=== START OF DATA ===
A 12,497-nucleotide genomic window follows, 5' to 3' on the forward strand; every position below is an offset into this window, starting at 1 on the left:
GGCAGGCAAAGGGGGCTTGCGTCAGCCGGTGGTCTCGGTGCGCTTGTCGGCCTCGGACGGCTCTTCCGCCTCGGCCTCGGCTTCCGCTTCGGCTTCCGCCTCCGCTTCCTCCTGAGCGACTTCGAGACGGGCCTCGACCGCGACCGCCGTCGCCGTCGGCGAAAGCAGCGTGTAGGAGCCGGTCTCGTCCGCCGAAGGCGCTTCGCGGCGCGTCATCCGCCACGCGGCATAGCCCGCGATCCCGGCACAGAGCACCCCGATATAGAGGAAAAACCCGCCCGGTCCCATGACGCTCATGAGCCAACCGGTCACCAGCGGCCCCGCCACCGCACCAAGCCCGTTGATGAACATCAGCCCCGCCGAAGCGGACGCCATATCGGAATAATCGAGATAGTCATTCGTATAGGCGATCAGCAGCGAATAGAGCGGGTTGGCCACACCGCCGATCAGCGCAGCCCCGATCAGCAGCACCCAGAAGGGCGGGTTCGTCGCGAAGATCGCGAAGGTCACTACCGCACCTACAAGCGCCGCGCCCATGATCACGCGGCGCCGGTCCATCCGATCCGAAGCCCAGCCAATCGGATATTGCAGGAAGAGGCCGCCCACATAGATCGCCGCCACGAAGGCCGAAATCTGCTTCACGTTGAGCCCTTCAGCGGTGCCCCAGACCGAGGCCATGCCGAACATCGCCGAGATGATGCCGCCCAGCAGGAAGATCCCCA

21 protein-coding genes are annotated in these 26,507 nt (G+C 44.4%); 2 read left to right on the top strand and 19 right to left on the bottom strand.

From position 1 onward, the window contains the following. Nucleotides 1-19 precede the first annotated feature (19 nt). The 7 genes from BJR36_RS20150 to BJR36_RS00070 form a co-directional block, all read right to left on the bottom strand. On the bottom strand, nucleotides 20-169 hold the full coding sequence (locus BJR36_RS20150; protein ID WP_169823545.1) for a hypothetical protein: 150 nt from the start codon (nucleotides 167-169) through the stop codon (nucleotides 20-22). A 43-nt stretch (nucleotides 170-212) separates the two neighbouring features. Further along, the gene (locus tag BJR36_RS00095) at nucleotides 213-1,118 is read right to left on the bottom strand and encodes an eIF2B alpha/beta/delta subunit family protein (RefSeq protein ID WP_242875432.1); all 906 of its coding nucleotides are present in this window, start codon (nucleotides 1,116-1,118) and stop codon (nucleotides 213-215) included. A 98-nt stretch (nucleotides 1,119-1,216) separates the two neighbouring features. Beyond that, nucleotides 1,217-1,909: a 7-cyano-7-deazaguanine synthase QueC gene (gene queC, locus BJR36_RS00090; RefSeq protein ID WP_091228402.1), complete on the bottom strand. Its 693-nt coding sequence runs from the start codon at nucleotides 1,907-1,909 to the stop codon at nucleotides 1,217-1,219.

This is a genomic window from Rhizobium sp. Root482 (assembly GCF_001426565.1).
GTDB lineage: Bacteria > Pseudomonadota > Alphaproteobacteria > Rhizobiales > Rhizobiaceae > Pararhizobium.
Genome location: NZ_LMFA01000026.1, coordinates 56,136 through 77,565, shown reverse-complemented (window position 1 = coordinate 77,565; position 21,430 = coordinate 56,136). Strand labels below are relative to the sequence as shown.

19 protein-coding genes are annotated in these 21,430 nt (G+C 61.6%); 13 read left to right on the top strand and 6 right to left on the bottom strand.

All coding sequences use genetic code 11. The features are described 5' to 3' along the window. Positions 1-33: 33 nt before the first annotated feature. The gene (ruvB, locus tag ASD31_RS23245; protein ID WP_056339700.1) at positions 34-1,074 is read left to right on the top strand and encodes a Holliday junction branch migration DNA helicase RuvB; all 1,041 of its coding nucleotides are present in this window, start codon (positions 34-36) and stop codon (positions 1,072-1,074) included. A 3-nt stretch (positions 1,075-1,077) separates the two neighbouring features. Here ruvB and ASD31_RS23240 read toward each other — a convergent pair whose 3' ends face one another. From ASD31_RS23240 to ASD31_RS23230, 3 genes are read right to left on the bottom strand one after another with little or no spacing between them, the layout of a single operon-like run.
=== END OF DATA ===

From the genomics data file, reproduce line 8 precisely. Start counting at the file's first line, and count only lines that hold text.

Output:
19 protein-coding genes are annotated in these 21,430 nt (G+C 61.6%); 13 read left to right on the top strand and 6 right to left on the bottom strand.